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Teaching British Values

TEACHING BRITISH VALUES

 

Promoting British Values at St. John’s CE Primary School and Nursery

 

The DfE have recently reinforced the need “to create and enforce a clear and rigorous expectation on all schools to promote the fundamental British values of democracy, the rule of law, individual liberty and mutual respect and tolerance of those with different faiths and beliefs.”

 

The Government set out its definition of British values in the 2011 Prevent Strategy, and these values have been reiterated this year (2014). These values are integral to our vision and values. As well as actively promoting British values, the opposite also applies: we would actively challenge pupils, staff or parents expressing opinions contrary to fundamental British values, including ‘extremist’ views.

 

The British values we espouse are not unique to Britain. We acknowledge that they differ in no way from the values of the many countries and the cultural backgrounds represented by families at St. John’s.

 

At St. John’s these values are reinforced regularly and in the following ways:

 

Democracy

 

Each year the children decide upon their class charter and the rights associated with these. All the children contribute to the drawing up of the charter.

 

We have a school council which meets regularly to discuss issues raised in class council meetings. The council has its own budget and is genuinely able to effect change within the school. Every child on the school council is voted in by their class.

 

Children have an annual questionnaire where they are able to put forward their views about the school.

 

Pupils are always listened to by adults and are taught to listen carefully and with concern to each other, respecting the right of every individual to have their opinions and voices heard. We encourage pupils to take ownership of not only their school but also of their own learning and progress. This encourages a heightened sense of both personal and social responsibility and is demonstrated on a daily basis by our pupils.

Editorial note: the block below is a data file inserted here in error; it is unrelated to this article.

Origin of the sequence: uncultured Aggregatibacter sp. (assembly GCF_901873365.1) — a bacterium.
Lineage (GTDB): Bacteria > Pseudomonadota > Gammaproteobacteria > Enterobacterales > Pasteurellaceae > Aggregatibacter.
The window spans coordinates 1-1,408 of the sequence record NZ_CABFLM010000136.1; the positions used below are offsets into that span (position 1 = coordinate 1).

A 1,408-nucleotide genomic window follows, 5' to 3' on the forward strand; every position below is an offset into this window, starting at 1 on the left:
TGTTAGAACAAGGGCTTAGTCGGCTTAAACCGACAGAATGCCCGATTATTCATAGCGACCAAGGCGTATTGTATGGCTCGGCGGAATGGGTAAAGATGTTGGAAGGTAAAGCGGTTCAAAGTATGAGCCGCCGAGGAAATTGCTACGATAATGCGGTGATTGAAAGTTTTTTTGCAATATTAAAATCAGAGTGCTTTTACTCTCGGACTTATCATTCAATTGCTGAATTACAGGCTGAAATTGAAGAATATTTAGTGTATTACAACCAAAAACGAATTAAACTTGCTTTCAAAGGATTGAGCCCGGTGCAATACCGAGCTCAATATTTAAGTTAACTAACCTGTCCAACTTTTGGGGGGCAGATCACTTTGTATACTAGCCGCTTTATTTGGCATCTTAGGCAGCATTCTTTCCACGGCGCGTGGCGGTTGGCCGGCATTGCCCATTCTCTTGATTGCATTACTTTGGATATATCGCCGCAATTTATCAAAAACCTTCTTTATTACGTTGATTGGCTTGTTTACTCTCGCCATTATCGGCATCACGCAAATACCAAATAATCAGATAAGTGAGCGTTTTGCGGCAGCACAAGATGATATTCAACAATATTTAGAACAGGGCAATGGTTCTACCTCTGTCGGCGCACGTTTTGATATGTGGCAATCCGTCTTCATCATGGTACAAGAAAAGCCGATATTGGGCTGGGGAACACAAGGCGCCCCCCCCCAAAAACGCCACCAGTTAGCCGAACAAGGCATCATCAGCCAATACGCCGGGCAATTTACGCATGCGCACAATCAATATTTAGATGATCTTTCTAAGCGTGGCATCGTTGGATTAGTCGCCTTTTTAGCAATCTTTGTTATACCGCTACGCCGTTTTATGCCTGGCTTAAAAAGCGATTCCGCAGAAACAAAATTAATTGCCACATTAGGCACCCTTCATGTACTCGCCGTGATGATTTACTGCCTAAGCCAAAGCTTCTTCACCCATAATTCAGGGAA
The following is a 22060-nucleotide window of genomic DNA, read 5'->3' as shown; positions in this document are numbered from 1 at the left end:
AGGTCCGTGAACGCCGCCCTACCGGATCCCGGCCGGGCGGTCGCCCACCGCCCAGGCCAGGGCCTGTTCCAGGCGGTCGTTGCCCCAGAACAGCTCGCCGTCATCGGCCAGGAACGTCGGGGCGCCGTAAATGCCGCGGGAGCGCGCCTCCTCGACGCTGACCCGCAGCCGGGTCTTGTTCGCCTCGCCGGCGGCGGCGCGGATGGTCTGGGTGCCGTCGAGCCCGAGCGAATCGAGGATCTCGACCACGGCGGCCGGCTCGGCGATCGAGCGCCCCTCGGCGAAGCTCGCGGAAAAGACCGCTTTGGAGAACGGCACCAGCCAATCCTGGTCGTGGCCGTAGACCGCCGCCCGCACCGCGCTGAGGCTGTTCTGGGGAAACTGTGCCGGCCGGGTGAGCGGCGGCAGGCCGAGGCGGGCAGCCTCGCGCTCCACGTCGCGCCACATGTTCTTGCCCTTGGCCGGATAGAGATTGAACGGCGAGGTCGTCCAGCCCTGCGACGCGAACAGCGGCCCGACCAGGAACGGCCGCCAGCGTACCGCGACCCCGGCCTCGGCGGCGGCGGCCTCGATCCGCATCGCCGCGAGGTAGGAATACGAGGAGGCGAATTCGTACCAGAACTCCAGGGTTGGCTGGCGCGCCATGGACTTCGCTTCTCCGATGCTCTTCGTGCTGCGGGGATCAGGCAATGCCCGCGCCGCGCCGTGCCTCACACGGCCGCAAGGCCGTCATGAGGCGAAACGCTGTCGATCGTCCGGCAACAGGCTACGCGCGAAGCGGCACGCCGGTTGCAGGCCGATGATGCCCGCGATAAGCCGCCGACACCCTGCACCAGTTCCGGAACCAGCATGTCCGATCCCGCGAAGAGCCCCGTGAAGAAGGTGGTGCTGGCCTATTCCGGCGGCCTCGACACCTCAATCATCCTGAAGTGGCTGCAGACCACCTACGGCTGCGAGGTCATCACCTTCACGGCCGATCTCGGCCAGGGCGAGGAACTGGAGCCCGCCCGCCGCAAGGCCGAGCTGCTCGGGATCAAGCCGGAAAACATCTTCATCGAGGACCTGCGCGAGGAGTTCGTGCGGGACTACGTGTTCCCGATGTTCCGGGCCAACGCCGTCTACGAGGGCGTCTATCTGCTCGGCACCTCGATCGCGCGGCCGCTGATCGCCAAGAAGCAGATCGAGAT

The Rule of Law

 

The importance of rules and laws, whether they be those that govern our school or our country, are referred to and consistently reinforced; for example in assemblies and when reflecting on behaviour choices. At the start of the school year, each class discusses the school rules and class routines, principles that are clearly understood by all and seen to be necessary to ensure that every class member is able to learn in a safe and ordered environment.

 

Pupils are taught from an early age the rules of the school. These are our Golden Rules, Playground Rules and Safety Rules. Pupils are taught the value and reasons behind rules and laws, that they govern and protect us, the responsibilities that this involves and the consequences when laws are broken. Visits from authorities such as the Police and Fire Service help reinforce this message.

 

Through the PE curriculum, after school clubs and regular sporting events which the children take part in, they are taught acceptable behavior and conduct conducive to good sportsmanship.

 

Individual Liberty

 

At St. John’s, pupils are actively encouraged to make choices, knowing that they are in a safe and supportive environment. As a school we educate and provide boundaries for young pupils to make informed choices, through a safe environment and an empowering education. Pupils are encouraged to know, understand and exercise their rights and personal freedoms and advised how to exercise these safely, for example through our eSafety and PSHE lessons.

 

Mutual Respect

 

Mutual respect is at the heart of our values. Children learn that their behaviours have an effect on their own rights and those of others. All members of the school community treat each other with respect. Two of our Golden Rules read: We respect each other and other people’s property’ and ‘We respect our school and its environment.’

 

One of our school drivers is to 'Prepare children for the 21st Century' thus ensuring that our pupils are able to live and work alongside people from all backgrounds and cultures. This will be particularly necessary in a future where due to technological advances will make the world a smaller place.

 

Our pupils know and understand that it is expected that respect is shown to everyone and to everything, whatever differences we may have. Children learn that their behaviour choices have an effect on their own rights and those of others. All members of the school community are encouraged to treat each other with respect.

 

Tolerance of those of Different Faiths and Beliefs

 

St. John’s celebrates being a diverse school. We actively promote diversity through our celebrations of different faiths and cultures. Religious Education lessons and PSHE lessons reinforce messages of tolerance and respect for others. Different faiths and cultures are also taught through literacy, history and geography. Members of different faiths and religions are encouraged to share their knowledge to enhance learning within classes and the school. The children visit places of worship that are important to different faiths.

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